Another time I was complained about because, having arrived at the scene of a violent assault and discovered a colleague being choked by a raving maniac, I used significant physical force to get him off my friend. I punched the guy; hard, and it worked quickly - which was the intention. I defy anyone to come up with a better solution in the circumstances. But, I was investigated and despite the court case finding nothing wrong with my actions, I had to wait a year for my own employers to agree.
So, the climate wasn't one of 'cover it up and protect ourselves', it was quite the opposite. This meant that when we became the subject of complaints, we couldn't rely upon common sense or even a sense of real justice - we worried, and we worried a lot. We also came to feel somewhat embattled - not just from the daily rigours of the work, but also from this unspoken feeling of being under attack by 'our own side'. At times we felt very much like we worked under a microscope, and could do little without being subject to criticism.
This, I believe, is a feeling common to many, if not most, police officers. Police officers routinely feel as if they are part of a minute and highly visible minority. They feel as if they are a reviled, unfairly castigated and unjustly criticised group. Much of the time, I believe that they're right. Everybody, after all, seems to know how to do a cop's job better than a cop. Everybody is wise after every event, and everybody tends to seize the first piece of incriminating video and treat it as immutable proof of wrongdoing. In short: cops never, ever receive justice at the hands of the public. They're damned if they do, and double-damned if they don't.
This, however, is not to say that cops get everything right. I know that I didn't, even though I and my colleagues always tried to. Cops can mess up as well as anyone, and there were and still are bad ones out there; to assume otherwise would be ridiculous. I know that many of the bad ones escaped justice too, but the truth was (and I suspect, still is) that the overwhelming majority of police officers are vocational, good people with a desire to serve their community and country.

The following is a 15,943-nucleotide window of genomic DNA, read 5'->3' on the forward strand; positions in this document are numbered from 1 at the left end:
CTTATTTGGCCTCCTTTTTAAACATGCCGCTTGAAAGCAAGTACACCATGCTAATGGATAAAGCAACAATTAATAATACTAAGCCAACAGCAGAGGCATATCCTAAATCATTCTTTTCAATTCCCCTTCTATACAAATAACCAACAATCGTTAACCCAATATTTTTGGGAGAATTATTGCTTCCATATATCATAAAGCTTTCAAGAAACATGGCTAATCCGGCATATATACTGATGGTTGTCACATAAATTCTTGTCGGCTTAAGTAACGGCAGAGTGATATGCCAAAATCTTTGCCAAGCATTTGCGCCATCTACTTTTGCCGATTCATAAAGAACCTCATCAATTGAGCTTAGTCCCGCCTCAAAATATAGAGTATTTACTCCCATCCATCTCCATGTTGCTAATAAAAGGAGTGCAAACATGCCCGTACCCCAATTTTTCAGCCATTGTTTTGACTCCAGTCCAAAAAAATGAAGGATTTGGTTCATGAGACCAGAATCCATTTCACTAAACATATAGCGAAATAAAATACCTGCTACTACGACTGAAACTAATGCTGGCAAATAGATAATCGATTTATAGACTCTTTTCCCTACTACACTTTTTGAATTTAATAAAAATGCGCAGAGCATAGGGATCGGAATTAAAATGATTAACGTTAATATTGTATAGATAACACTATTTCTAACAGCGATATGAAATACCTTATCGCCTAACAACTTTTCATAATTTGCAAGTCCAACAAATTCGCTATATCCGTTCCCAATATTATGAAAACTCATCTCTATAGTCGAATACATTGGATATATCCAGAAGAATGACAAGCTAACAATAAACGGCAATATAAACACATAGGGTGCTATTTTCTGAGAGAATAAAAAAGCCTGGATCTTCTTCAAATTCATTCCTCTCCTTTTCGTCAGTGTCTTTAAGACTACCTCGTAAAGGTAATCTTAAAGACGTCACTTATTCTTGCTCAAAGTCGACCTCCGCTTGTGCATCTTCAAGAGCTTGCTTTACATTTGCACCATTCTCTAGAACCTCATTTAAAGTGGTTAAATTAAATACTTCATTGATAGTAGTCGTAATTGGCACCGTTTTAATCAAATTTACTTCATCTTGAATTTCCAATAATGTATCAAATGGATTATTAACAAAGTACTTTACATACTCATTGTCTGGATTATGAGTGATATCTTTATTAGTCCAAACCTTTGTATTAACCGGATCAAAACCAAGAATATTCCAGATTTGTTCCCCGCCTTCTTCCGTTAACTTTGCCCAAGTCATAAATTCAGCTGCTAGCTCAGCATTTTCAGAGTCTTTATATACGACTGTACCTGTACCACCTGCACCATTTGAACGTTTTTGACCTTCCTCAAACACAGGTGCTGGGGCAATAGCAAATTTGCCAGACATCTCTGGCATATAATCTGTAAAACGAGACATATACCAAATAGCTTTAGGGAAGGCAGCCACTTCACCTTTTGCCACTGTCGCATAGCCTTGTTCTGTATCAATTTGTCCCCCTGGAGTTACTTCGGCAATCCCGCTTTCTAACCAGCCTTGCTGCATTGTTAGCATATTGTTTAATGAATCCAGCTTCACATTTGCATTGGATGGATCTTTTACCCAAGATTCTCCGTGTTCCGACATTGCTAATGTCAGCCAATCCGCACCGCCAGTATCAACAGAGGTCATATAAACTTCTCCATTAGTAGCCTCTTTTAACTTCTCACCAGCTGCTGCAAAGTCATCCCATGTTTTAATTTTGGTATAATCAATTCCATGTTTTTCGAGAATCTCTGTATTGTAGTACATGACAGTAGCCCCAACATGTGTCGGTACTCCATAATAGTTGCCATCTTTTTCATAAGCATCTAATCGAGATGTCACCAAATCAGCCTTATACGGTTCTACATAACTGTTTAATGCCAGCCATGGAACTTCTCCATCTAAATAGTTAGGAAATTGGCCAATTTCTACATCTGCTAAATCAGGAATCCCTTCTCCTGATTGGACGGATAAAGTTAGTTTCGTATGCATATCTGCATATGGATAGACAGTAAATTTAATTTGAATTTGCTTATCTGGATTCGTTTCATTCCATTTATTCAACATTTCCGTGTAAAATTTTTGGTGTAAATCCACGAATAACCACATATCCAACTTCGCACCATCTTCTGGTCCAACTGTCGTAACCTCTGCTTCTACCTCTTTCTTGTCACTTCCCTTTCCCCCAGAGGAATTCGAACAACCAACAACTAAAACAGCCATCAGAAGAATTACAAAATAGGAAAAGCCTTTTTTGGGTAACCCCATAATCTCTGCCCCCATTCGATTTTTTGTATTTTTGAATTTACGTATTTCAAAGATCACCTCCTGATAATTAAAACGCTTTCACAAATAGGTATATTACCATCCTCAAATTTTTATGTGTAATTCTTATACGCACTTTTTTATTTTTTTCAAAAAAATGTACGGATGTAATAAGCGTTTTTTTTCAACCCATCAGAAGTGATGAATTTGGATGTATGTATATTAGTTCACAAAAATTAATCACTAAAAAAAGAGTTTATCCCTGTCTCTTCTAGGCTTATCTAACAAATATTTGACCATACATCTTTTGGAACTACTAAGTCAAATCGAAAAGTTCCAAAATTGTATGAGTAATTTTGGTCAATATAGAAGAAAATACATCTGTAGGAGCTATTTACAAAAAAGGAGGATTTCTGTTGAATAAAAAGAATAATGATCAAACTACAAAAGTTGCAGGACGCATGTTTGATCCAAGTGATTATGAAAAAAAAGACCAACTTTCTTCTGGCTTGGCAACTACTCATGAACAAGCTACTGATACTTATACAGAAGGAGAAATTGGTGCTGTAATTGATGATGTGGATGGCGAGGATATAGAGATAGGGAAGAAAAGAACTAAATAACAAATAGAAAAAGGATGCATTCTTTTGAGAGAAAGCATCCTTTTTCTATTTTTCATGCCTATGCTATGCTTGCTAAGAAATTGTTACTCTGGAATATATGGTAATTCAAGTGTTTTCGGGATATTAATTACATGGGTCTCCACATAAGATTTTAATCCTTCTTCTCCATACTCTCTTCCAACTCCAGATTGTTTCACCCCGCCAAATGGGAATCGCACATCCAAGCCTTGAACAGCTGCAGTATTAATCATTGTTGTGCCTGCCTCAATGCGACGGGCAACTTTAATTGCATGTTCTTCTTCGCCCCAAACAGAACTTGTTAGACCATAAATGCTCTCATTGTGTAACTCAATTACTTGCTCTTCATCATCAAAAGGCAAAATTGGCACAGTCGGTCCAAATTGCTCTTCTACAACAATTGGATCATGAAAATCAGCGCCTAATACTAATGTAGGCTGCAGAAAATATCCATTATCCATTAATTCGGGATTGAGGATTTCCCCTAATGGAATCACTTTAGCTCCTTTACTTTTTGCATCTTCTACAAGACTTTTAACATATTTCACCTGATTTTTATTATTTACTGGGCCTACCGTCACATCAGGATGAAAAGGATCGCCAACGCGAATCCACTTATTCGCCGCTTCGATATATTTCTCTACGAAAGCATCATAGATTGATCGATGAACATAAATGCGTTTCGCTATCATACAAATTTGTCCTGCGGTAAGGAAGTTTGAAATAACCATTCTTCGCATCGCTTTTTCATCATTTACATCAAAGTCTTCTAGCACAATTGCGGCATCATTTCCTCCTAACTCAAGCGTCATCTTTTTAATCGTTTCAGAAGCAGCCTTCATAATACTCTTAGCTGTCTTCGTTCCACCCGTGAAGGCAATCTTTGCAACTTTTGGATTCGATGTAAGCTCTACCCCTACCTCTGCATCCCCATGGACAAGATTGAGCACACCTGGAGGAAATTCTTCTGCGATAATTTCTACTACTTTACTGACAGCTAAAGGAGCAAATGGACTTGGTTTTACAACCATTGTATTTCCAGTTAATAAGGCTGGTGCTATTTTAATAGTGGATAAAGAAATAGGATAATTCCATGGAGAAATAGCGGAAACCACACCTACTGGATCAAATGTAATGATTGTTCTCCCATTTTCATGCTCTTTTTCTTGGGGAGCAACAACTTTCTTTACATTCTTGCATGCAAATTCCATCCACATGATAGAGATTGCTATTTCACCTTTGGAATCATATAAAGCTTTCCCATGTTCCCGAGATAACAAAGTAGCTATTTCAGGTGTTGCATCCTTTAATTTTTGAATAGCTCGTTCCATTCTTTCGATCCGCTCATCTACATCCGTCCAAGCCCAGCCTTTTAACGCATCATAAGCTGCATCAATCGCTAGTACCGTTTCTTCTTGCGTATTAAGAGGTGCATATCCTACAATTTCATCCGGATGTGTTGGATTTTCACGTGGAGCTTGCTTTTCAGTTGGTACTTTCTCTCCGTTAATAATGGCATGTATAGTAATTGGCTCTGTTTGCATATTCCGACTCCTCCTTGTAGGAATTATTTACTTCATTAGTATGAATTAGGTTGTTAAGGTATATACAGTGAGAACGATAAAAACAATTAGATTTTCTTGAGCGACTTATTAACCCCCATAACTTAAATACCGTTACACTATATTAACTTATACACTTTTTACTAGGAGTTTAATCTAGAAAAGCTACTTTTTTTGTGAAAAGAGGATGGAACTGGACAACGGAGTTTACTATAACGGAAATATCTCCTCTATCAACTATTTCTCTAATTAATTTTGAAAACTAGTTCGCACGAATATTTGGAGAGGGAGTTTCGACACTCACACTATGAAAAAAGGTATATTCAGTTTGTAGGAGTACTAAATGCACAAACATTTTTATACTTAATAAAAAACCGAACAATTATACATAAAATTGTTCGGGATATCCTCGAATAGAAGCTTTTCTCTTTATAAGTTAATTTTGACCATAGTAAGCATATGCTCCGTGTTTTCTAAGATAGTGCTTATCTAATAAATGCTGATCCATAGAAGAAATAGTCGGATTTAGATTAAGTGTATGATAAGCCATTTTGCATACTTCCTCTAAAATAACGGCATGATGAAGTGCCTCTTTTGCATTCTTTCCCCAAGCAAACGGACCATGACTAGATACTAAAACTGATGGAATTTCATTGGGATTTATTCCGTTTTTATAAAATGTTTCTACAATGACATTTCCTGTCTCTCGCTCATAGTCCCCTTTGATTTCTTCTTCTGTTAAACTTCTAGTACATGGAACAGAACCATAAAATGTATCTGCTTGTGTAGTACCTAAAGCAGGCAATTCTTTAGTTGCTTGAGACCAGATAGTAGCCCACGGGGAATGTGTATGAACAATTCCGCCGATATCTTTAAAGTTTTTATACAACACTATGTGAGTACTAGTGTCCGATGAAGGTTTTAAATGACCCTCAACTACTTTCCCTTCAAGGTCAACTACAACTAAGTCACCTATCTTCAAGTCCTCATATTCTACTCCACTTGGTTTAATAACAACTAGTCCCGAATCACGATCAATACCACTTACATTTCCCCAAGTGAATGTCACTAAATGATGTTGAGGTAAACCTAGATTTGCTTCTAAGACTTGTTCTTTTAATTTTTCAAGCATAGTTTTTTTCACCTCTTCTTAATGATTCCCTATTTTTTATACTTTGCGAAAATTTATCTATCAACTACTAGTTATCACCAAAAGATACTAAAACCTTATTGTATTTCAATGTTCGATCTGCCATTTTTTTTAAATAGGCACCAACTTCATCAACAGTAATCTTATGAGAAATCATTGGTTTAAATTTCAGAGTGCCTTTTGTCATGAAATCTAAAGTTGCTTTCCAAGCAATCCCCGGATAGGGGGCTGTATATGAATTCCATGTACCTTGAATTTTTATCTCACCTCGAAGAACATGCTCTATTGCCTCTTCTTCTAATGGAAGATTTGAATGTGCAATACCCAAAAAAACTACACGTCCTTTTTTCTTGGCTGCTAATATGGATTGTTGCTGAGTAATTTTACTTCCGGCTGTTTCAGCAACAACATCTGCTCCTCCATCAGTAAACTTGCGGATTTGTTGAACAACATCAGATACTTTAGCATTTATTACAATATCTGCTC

Ferguson troubles me, however. The statistical evidence of institutionalised racism in the USA is hard to deny or at least pause to think very hard about. The numbers are out there to suggest that being black - or 'a person of colour' - in America is often a very, very different experience from being a white person. The evidence is pretty darned conclusive, and there is no evidence to the contrary, which I find damning. That's a problematic background against which to set this crisis (for a crisis is what I believe it to be).
Obviously I don't know the police officer involved, but I do know what it's like to stop, approach and deal with an aggressive, large individual with no intention of cooperating. I don't know if the officer's account is 100% accurate or truthful; (the two things are separate), but a couple of things make me feel uneasy about it.